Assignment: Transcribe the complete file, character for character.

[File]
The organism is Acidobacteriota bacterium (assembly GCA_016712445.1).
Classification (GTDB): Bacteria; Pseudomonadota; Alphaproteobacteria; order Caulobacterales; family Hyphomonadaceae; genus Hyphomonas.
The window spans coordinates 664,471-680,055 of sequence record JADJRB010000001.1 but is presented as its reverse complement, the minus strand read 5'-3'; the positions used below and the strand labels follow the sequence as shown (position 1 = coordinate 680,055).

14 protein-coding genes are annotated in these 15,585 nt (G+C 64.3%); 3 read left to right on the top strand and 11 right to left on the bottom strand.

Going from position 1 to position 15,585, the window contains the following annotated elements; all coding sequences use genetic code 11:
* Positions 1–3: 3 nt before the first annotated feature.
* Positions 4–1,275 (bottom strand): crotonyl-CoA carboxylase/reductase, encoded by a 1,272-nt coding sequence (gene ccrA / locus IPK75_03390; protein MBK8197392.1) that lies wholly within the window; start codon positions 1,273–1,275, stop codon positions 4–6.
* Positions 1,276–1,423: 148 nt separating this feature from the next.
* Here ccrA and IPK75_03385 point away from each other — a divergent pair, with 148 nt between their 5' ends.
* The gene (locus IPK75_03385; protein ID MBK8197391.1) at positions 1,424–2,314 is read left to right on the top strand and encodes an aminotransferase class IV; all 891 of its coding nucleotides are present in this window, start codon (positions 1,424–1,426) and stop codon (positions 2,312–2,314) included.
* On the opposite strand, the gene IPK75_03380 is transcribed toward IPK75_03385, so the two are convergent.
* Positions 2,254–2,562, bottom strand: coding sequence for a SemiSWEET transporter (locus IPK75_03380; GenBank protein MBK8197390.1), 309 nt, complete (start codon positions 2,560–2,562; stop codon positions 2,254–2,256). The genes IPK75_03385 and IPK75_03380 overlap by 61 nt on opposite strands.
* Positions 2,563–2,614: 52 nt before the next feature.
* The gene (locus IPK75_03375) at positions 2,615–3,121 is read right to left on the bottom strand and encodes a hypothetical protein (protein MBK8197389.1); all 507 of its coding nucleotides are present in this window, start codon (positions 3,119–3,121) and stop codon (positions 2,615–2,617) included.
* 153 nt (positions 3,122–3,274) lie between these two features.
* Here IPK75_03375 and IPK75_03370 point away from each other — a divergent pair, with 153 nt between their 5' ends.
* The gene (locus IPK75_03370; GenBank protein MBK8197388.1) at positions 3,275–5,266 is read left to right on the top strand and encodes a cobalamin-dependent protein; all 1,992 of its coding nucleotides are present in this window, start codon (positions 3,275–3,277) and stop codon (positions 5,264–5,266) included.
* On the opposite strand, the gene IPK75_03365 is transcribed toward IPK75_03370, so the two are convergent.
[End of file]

The organism is Acidobacteriota bacterium (assembly GCA_016712445.1).
Classification (GTDB): Bacteria; Pseudomonadota; Alphaproteobacteria; order Caulobacterales; family Hyphomonadaceae; genus Hyphomonas.
The window spans coordinates 664,471-680,055 of sequence record JADJRB010000001.1 but is presented as its reverse complement, the minus strand read 5'-3'; the positions used below and the strand labels follow the sequence as shown (position 1 = coordinate 680,055).

14 protein-coding genes are annotated in these 15,585 nt (G+C 64.3%); 3 read left to right on the top strand and 11 right to left on the bottom strand.

Going from position 1 to position 15,585, the window contains the following annotated elements; all coding sequences use genetic code 11:
* Positions 1–3: 3 nt before the first annotated feature.
* Positions 4–1,275 (bottom strand): crotonyl-CoA carboxylase/reductase, encoded by a 1,272-nt coding sequence (gene ccrA / locus IPK75_03390; protein MBK8197392.1) that lies wholly within the window; start codon positions 1,273–1,275, stop codon positions 4–6.
* Positions 1,276–1,423: 148 nt separating this feature from the next.
* Here ccrA and IPK75_03385 point away from each other — a divergent pair, with 148 nt between their 5' ends.
* The gene (locus IPK75_03385; protein ID MBK8197391.1) at positions 1,424–2,314 is read left to right on the top strand and encodes an aminotransferase class IV; all 891 of its coding nucleotides are present in this window, start codon (positions 1,424–1,426) and stop codon (positions 2,312–2,314) included.
* On the opposite strand, the gene IPK75_03380 is transcribed toward IPK75_03385, so the two are convergent.
* Positions 2,254–2,562, bottom strand: coding sequence for a SemiSWEET transporter (locus IPK75_03380; GenBank protein MBK8197390.1), 309 nt, complete (start codon positions 2,560–2,562; stop codon positions 2,254–2,256). The genes IPK75_03385 and IPK75_03380 overlap by 61 nt on opposite strands.
* Positions 2,563–2,614: 52 nt before the next feature.
* The gene (locus IPK75_03375) at positions 2,615–3,121 is read right to left on the bottom strand and encodes a hypothetical protein (protein MBK8197389.1); all 507 of its coding nucleotides are present in this window, start codon (positions 3,119–3,121) and stop codon (positions 2,615–2,617) included.
* 153 nt (positions 3,122–3,274) lie between these two features.
* Here IPK75_03375 and IPK75_03370 point away from each other — a divergent pair, with 153 nt between their 5' ends.
* The gene (locus IPK75_03370; GenBank protein MBK8197388.1) at positions 3,275–5,266 is read left to right on the top strand and encodes a cobalamin-dependent protein; all 1,992 of its coding nucleotides are present in this window, start codon (positions 3,275–3,277) and stop codon (positions 5,264–5,266) included.
* On the opposite strand, the gene IPK75_03365 is transcribed toward IPK75_03370, so the two are convergent.